The Wall Street Journal editorial page today rightly celebrates Australia’s repeal of its carbon tax, noting that by adding about $10 a month to the average household’s energy bill, the tax was—imagine this!—unpopular.
But Philip Hutchings, writing over at WattsUpWithThat, brings our attention to a detail that reveals how corrupt these carbon management schemes come to be—even ones that are as supposedly simple and straightforward as a carbon tax. Now, you’d think that energy companies, especially coal companies, in Australia would be ecstatic about throwing the carbon tax over the side. And while they probably are, would be believe the repeal of the carbon tax may actually reduce profits for at least one coal company? Hutchings explains:
Within minutes of the Australian parliament voting to scrap our carbon tax today, one of our major coal-fired electricity generators issued a profit warning announcement.
(You’ve got to love the ASX. Listed companies here must publicise anything which has a material impact on profits – favourable or negative.)
In this case, AGL Energy announced its pre-tax profits will fall by $186 million in 2014/15 solely due to the removal of the carbon tax. The majority of this is related to the very large, but inefficient Loy Yang brown coal station which supplies 30% of the power needs of the state of Victoria. . .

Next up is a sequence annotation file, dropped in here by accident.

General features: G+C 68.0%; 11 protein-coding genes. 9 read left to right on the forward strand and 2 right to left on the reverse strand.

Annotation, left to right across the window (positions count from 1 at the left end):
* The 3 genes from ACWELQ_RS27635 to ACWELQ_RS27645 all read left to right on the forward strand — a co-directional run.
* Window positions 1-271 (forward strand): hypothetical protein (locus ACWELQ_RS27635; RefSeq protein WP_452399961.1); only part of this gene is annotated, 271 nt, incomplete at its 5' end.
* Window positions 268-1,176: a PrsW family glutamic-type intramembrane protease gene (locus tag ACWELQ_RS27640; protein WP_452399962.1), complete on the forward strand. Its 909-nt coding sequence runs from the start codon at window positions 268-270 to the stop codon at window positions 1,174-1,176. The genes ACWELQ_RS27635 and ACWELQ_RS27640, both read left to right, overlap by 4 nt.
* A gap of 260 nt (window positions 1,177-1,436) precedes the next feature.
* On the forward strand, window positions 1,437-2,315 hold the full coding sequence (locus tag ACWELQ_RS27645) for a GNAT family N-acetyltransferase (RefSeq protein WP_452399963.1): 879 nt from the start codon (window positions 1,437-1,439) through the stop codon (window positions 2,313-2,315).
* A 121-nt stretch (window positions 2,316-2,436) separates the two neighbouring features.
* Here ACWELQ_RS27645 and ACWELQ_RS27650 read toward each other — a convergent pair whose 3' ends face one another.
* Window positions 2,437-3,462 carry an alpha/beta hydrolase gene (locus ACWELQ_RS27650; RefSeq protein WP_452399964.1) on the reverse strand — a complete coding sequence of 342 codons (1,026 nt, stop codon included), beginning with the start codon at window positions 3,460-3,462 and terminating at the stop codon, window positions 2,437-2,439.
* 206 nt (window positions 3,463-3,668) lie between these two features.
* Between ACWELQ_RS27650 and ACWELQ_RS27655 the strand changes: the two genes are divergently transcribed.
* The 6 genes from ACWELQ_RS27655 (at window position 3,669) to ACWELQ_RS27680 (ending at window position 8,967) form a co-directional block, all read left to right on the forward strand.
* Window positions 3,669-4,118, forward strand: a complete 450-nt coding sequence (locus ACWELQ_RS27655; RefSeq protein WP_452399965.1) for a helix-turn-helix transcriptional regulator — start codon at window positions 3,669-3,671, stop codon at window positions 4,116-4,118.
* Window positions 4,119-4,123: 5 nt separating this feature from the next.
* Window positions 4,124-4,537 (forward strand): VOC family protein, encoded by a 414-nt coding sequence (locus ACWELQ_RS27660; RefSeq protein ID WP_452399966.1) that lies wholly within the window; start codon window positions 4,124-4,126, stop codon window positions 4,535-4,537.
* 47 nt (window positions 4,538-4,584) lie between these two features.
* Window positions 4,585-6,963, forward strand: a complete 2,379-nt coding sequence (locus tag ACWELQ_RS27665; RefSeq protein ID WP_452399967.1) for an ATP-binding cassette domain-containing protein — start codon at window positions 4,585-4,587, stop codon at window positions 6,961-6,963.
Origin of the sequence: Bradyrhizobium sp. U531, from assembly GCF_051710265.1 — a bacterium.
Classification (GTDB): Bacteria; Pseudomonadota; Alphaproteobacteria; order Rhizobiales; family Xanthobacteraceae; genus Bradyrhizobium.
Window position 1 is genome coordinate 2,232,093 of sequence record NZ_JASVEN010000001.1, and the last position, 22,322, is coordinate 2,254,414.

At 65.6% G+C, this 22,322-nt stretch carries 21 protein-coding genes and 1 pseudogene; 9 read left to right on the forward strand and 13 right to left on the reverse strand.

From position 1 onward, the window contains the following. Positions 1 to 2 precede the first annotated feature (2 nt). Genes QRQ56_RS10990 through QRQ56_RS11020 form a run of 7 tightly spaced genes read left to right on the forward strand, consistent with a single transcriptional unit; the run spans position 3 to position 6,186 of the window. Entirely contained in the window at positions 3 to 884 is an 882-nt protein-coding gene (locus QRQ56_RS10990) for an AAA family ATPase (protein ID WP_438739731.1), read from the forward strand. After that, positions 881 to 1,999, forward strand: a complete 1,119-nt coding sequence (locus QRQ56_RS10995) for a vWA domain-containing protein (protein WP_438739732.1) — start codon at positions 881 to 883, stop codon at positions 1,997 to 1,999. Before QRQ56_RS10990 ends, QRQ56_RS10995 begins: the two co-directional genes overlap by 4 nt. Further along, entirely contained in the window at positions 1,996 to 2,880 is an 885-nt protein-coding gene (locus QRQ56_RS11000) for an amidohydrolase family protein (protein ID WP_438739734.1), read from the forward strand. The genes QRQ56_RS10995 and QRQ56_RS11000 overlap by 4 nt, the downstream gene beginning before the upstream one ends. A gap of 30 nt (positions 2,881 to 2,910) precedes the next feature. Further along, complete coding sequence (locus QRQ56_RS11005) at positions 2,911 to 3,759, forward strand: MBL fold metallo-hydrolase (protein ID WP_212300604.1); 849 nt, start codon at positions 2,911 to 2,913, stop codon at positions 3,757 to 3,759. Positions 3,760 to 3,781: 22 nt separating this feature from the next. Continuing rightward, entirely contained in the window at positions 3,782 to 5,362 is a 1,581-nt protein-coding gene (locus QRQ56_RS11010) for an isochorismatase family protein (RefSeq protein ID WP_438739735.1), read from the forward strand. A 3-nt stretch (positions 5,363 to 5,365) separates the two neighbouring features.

Yet it was due to get $242 million of “Government assistance” under the carbon tax arrangements this year. Most of which found its way to the bottom line.
We see here yet again that these policies always involve back-door subsidies and transfers of wealth to affected industries. The Waxman-Markey cap and trade bill that went down in the Senate in 2010 had billions of dollars in subsidies promised to just about everyone—everyone, that is, except for us mere consumers of energy. I’m sure our new “flexible” EPA greenhouse gas regulation scheme will be entirely free of any of this corruption.